The first and more manifest way is the argument from motion. It is certain, and evident to our senses, that in the world some things are in motion. Now whatever is in motion is put in motion by another, for nothing can be in motion except it is in potentiality to that towards which it is in motion; whereas a thing moves inasmuch as it is in act. For motion is nothing else than the reduction of something from potentiality to actuality. But nothing can be reduced from potentiality to actuality, except by something in a state of actuality. Thus that which is actually hot, as fire, makes wood, which is potentially hot, to be actually hot, and thereby moves and changes it. Now it is not possible that the same thing should be at once in actuality and potentiality in the same respect, but only in different respects. For what is actually hot cannot simultaneously be potentially hot; but it is simultaneously potentially cold. It is therefore impossible that in the same respect and in the same way a thing should be both mover and moved, i.e. that it should move itself. Therefore, whatever is in motion must be put in motion by another. If that by which it is put in motion be itself put in motion, then this also must needs be put in motion by another, and that by another again. But this cannot go on to infinity, because then there would be no first mover, and, consequently, no other mover; seeing that subsequent movers move only inasmuch as they are put in motion by the first mover; as the staff moves only because it is put in motion by the hand. Therefore it is necessary to arrive at a first mover, put in motion by no other; and this everyone understands to be God.


  1. Ironically the one group that still uses κίνησις in (something like) the original sense, is parapsychologists. What they call "biokinesis" is not causing living things to move, but causing various changes within them.

  2. I think it's worth noting that if there were infinitely many dominoes always falling, this would be equivalent to traversing the negative integers in order. So while I appreciate why Saint Thomas avoided predicating anything on time having a beginning, since why bother with having to argue about that if you can just avoid the problem, I can't see how the idea of time not having a beginning is anything but stark raving nonsense.

    1. Because, unlike an actually existing set of (negative) numbers, nothing has to 'pass through it' to get to the present. At no time is an infinity of past time actually infinite. You're conceiving it that way, and so arrive at an absurdity.

    2. Except no, "has to pass through it" is almost the definition of "time". That'd be why we call it "past" that isn't a coincidence.

      There is a reason the people most known for conceiving of the universe as ever-existent also have a cosmology that routinely talks in terms of ridiculously large numbers. Go look up the traditional time-concepts in Hinduism: like that one "year of Brahma" is 3.1104 trillion of the actual years we experience on Earth.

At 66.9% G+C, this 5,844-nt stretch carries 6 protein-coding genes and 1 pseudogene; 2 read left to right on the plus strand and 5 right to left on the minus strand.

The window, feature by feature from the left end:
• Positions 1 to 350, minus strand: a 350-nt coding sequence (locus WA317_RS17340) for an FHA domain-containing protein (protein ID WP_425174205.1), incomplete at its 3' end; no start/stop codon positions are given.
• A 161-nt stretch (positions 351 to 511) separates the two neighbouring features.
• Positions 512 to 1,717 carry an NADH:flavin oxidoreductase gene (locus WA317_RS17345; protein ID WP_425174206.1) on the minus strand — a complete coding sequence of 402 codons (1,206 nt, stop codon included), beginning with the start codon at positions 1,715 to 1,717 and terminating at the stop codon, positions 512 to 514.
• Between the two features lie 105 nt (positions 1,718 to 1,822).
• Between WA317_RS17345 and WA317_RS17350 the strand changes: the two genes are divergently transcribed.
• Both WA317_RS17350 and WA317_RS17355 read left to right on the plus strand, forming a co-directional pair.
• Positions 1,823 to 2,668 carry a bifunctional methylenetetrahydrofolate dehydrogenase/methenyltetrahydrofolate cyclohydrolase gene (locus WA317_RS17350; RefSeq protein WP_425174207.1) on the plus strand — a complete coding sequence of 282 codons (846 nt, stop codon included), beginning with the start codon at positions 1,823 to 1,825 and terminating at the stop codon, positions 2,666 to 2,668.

3. My first reaction to this is, of course: "you stupid French and your stupid Revolution!!! The metric system is bad enough, but then you go and wreck all those lovely churches in the name of, uh, fraternity, I guess?" But that's not charitable. The main thought is that Thomas Aquinas was a very thoughtful man, and we're blessed to have his thoughts preserved.

    1. The metric system is one thing, but without it there'd be no SI units, and those make all of physics a LOT easier because they're all interrelated. (We COULD'VE built something like it from customary units but we haven't.)

      Also the French Revolution was "ethical-cultural" Puritanism; several of the false charges against the royal family were based on Huguenot pamphleteering, and Rousseau, spiritual forebear of the Jacobins, was from Geneva, the Rome of the Calvinists, and studied politics in England. (Incidentally Marx was from the one part of Germany that mainly went Calvinist rather than Lutheran in the Reformation—the Hohenzollerns were Calvinist—and he, too, studied politics in England.) Smashing religious art, looting monasteries, atrocities against monastics, tolerating art mainly only as a vehicle for ideological polemic: that's Cromwell as much as the Jacobins.

    2. In commenting on the French Revolutionaries' destruction of the Benedictine monastery that invented and produced the liqueur, Benedictine, John Zmirak, in his book The Bad Catholic's Guide to Wine, Whiskey and Song observes that the fact that Frenchmen could destroy a distillery is proof of the existence and activity of Satan.

    3. I rest my case: before the Puritans, England was known for its dancing.

  4. I still don't understand how we can conclude that the first mover in an essentially ordered series is pure act, i.e. without any potentialities. I can see how the first mover must be actual with respect to whatever change it is causing, but why couldn't the mover have potentialities in other respects?

    I think Thomists are getting at something important here, but I don't understand how this step is supposed to work. How does one move from:
    A) this first mover is actual with respect to whatever property we're considering in the causal chain in question
    B) this first mover is actual in all respects?

    Any thoughts you have would be greatly appreciated. Best, Andrew.

  5. P.S. Sorry if it's too late to comment on this thread - I only just came across this post.